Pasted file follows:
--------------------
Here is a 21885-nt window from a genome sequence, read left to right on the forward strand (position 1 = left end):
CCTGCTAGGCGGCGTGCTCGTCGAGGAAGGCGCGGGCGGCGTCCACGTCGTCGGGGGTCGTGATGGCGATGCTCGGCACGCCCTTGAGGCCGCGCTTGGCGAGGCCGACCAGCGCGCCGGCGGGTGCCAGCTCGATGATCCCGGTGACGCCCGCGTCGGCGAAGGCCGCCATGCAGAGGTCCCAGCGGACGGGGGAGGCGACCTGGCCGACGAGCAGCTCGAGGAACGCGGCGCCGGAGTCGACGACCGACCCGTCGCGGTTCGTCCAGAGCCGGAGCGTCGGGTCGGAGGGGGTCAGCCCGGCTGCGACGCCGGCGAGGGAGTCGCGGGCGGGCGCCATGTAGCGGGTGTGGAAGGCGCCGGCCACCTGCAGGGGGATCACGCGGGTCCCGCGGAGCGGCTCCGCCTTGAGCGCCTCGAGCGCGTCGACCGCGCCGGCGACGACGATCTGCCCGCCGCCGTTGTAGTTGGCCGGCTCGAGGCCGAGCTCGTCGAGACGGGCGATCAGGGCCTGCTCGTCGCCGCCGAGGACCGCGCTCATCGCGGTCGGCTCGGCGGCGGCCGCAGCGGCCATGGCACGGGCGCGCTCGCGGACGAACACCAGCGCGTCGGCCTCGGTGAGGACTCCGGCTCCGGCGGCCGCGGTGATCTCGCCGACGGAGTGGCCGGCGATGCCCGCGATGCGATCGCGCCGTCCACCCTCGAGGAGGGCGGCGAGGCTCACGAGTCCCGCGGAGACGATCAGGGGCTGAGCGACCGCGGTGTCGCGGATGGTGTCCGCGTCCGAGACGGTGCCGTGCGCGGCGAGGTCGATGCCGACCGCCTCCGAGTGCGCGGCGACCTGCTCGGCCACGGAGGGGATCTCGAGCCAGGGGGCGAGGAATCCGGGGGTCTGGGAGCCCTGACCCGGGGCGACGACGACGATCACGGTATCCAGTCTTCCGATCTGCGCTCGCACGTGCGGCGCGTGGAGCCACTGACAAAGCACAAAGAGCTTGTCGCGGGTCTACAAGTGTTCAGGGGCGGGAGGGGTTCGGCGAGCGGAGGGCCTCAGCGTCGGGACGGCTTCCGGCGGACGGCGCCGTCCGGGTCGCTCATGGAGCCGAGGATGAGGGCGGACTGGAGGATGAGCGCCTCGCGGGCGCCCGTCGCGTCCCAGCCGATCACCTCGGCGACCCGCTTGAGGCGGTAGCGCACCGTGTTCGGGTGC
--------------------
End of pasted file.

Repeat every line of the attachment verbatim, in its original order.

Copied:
Here is a 21885-nt window from a genome sequence, read left to right on the forward strand (position 1 = left end):
CCTGCTAGGCGGCGTGCTCGTCGAGGAAGGCGCGGGCGGCGTCCACGTCGTCGGGGGTCGTGATGGCGATGCTCGGCACGCCCTTGAGGCCGCGCTTGGCGAGGCCGACCAGCGCGCCGGCGGGTGCCAGCTCGATGATCCCGGTGACGCCCGCGTCGGCGAAGGCCGCCATGCAGAGGTCCCAGCGGACGGGGGAGGCGACCTGGCCGACGAGCAGCTCGAGGAACGCGGCGCCGGAGTCGACGACCGACCCGTCGCGGTTCGTCCAGAGCCGGAGCGTCGGGTCGGAGGGGGTCAGCCCGGCTGCGACGCCGGCGAGGGAGTCGCGGGCGGGCGCCATGTAGCGGGTGTGGAAGGCGCCGGCCACCTGCAGGGGGATCACGCGGGTCCCGCGGAGCGGCTCCGCCTTGAGCGCCTCGAGCGCGTCGACCGCGCCGGCGACGACGATCTGCCCGCCGCCGTTGTAGTTGGCCGGCTCGAGGCCGAGCTCGTCGAGACGGGCGATCAGGGCCTGCTCGTCGCCGCCGAGGACCGCGCTCATCGCGGTCGGCTCGGCGGCGGCCGCAGCGGCCATGGCACGGGCGCGCTCGCGGACGAACACCAGCGCGTCGGCCTCGGTGAGGACTCCGGCTCCGGCGGCCGCGGTGATCTCGCCGACGGAGTGGCCGGCGATGCCCGCGATGCGATCGCGCCGTCCACCCTCGAGGAGGGCGGCGAGGCTCACGAGTCCCGCGGAGACGATCAGGGGCTGAGCGACCGCGGTGTCGCGGATGGTGTCCGCGTCCGAGACGGTGCCGTGCGCGGCGAGGTCGATGCCGACCGCCTCCGAGTGCGCGGCGACCTGCTCGGCCACGGAGGGGATCTCGAGCCAGGGGGCGAGGAATCCGGGGGTCTGGGAGCCCTGACCCGGGGCGACGACGACGATCACGGTATCCAGTCTTCCGATCTGCGCTCGCACGTGCGGCGCGTGGAGCCACTGACAAAGCACAAAGAGCTTGTCGCGGGTCTACAAGTGTTCAGGGGCGGGAGGGGTTCGGCGAGCGGAGGGCCTCAGCGTCGGGACGGCTTCCGGCGGACGGCGCCGTCCGGGTCGCTCATGGAGCCGAGGATGAGGGCGGACTGGAGGATGAGCGCCTCGCGGGCGCCCGTCGCGTCCCAGCCGATCACCTCGGCGACCCGCTTGAGGCGGTAGCGCACCGTGTTCGGGTGC